JUVENILE CARE: State And Non-Profit Costs Compared

Governor Branstad signed an executive order, Tuesday restricting the use of isolation rooms at the Iowa Juvenile Home.

Branstad assigned a task force to recommend changes to the way state facilities care for children and teenagers.

Some of them are victims of abuse, some are criminals and some suffer from mental illness but they all have one thing in common:  they don’t have the option of living at home.

There can be a big discrepancy in what it costs the state to look after those juveniles with similar backgrounds.

Costs

At a private facility in Des Moines the state spends $97 to care for one child for one day.  At the state juvenile home in Toledo the state spends $482 to care for one child for one day.

Both house around 50 youths.

Kellie Markey, who volunteers at Youth Emergency Services and Shelter (YESS), ponders the reason.

“For it to be so expensive is, I have to believe, mismanagement and a poor allocation of resources and overspending and all the wrong things because really the focus is just the kids.”

Non-profit care

We caught up Kellie during a YESS talent show.  She came to watch the teenage girls she mentors.

“They`re just so happy to see you and to hang out with you and to do their nails or to do a puzzle.  It`s so simple to make such a big difference, even for an hour.”

Some of these children didn`t realize they had talent until YESS` music therapist opened their ears.

Students placed here by the Department of Human Services are nurtured through art therapy and play therapy.

You won`t find isolation rooms at YESS.  You will see lots of bright colors, art work on the walls and a shaded patio.

“Where we provide therapy and some counseling experiences, we also provide yoga around that big beautiful tree,” Steve Quirk says.

Quirk is the executive director.  His task is to care for children ages birth through 18 on the state`s $97-dollars.  If he can`t makes those numbers work, the shelter shuts down.

“I have private donors expecting me to run this place like a business.  We have corporate donors expecting us to provide very high outcomes in very efficient manners,” Quirk explains.

To feed and house the children, Quirk has to spend more than the state allows.  YESS gets $47-per-day from each child`s county of origin.  That equals $144 of taxpayer dollars.  Less than one third the cost to taxpayers at Toledo.

“I think our model is supported by the private sector.  We provide comparable wages with the private sector and I wonder if some wages and some of the costs at other institutions just get a little bit out of control,” Quirk says.

All of YESS`s extra`s come from generous people in the community. Employees from Aviva insurance built the deck.  Meredith corporate volunteers build gingerbread houses and make the kids blankets at Christmastime.  And then, there are people like Kellie.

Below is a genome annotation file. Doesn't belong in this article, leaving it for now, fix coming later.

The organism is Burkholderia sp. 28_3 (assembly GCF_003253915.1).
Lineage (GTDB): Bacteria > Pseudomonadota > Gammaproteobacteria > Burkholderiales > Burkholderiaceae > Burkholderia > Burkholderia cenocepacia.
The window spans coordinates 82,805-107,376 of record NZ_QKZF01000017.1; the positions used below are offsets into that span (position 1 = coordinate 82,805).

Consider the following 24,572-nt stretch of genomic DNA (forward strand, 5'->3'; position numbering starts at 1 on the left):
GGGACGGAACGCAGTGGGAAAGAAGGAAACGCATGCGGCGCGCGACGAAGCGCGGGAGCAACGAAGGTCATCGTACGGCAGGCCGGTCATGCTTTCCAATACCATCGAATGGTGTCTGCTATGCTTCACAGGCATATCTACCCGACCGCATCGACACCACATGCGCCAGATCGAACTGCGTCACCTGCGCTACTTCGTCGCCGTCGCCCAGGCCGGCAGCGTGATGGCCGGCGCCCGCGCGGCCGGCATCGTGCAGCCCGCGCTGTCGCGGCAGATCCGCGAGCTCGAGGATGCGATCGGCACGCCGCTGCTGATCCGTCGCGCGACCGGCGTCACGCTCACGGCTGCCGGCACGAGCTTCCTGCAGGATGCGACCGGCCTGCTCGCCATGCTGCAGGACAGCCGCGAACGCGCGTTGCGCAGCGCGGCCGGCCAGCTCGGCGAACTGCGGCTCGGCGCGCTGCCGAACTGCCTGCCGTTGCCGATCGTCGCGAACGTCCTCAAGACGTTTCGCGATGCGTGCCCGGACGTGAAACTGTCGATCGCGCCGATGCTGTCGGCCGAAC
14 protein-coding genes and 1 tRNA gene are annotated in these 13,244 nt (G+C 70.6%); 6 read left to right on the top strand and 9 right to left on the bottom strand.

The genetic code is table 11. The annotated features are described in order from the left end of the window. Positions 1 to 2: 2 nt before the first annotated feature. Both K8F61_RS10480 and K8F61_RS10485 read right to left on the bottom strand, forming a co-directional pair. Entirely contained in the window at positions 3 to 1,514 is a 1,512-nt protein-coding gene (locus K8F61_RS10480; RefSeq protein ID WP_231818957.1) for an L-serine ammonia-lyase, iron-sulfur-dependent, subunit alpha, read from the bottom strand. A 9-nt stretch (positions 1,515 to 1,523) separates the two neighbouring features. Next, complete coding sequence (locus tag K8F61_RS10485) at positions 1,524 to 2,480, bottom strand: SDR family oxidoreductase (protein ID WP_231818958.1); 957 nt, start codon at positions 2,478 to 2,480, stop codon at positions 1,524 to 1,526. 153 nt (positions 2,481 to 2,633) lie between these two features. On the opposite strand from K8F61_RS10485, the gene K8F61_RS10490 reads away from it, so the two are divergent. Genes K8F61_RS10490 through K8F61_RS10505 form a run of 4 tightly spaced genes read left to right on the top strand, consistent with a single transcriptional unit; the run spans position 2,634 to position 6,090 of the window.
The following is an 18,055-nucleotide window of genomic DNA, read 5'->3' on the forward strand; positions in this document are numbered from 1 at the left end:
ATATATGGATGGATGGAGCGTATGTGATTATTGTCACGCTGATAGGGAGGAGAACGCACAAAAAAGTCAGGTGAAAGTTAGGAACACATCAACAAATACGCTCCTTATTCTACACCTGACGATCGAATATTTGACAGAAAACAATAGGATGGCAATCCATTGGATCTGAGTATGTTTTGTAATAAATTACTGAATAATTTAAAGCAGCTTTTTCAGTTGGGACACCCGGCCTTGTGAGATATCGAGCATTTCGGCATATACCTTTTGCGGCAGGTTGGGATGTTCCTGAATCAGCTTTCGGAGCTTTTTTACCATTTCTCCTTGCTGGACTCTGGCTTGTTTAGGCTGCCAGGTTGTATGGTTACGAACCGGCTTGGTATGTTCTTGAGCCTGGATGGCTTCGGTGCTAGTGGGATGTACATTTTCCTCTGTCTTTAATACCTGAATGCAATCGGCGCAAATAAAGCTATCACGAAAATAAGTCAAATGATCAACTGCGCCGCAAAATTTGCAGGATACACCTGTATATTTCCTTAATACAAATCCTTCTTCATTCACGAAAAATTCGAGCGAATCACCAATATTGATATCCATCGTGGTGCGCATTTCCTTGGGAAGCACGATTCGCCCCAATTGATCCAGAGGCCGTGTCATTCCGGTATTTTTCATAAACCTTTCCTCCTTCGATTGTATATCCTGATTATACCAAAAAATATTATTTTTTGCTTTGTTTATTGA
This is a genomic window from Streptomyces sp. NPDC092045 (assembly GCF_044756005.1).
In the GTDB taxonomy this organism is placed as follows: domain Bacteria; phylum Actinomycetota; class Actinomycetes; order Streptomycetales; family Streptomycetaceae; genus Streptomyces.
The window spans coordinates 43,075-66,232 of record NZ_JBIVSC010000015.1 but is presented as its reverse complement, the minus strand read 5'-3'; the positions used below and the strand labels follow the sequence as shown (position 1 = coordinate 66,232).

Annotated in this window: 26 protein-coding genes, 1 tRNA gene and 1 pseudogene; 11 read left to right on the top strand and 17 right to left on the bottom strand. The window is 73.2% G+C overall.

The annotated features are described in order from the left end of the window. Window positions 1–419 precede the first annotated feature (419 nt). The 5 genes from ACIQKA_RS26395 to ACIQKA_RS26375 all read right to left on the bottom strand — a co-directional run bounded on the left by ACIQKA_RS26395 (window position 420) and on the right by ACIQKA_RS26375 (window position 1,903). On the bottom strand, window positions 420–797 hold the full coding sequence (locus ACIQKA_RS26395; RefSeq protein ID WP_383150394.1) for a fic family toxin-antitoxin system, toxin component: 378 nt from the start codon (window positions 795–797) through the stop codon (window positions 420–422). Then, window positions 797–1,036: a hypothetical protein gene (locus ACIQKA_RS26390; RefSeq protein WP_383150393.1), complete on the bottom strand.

“It has been so fulfilling to me that I have actually started my own foster care education so that in five more weeks I will finish the course work to become a foster parent, myself,” Kellie says.

YESS was never intended to be a long-term solution but more and more, Quirk says, children are living here for months. In rare cases a year.

Need for state facilities

Colin Witt is a Polk County juvenile court judge.  He stops by to check on the ones he has ordered into DHS custody.  He says some children`s needs are so great that YESS cannot accommodate them.  Those children need a place like the juvenile home in Toledo.

“You know, a young person at Toledo is going to be an 18-year-old walking our streets before we know it and we have to provide them with the very best we can,” Judge Witt says.

Witt says, not all, but most of the kids at Toledo could live and thrive for less than half the cost at a place like YESS.

“In my experience, YESS has been able to do that and is doing that on a daily basis with many children,” Judge Witt says.

YESS is trying to raise the money to build a thirty-thousand-square foot expansion.

Judge Witt says there needs to be more beds here locally, and elsewhere.

Union workers blamed

Governor Branstad has blamed part of the higher cost of state facilities on compensation for union workers.

Here’s how it breaks down:

A youth counselor at Toledo earns a range of $40,000 to $59,000-dollars per year plus benefits.  That’s with a union.

A similar position at YESS earns a range of $20,000 to 29,000 per year plus benefits.

Governor Branstad’s response, “I would love to do more and partner with the non-profit sector in providing these kinds of services as an alternative to expensive state institutions.”

Non-profit sector underpays

Senator Hatch says those private workers are underpaid because the state isn’t giving them enough funding.

“It`s a management problem.  We have qualified people in state government that are doing the same thing as in the non-profit.  The difference is, collective bargaining knows and pays for what the worker is worth,” Sen. Hatch told Channel 13.

Few suggest moving all children into private care.  Most say, even the governor agrees, there’s always a need for state facilities.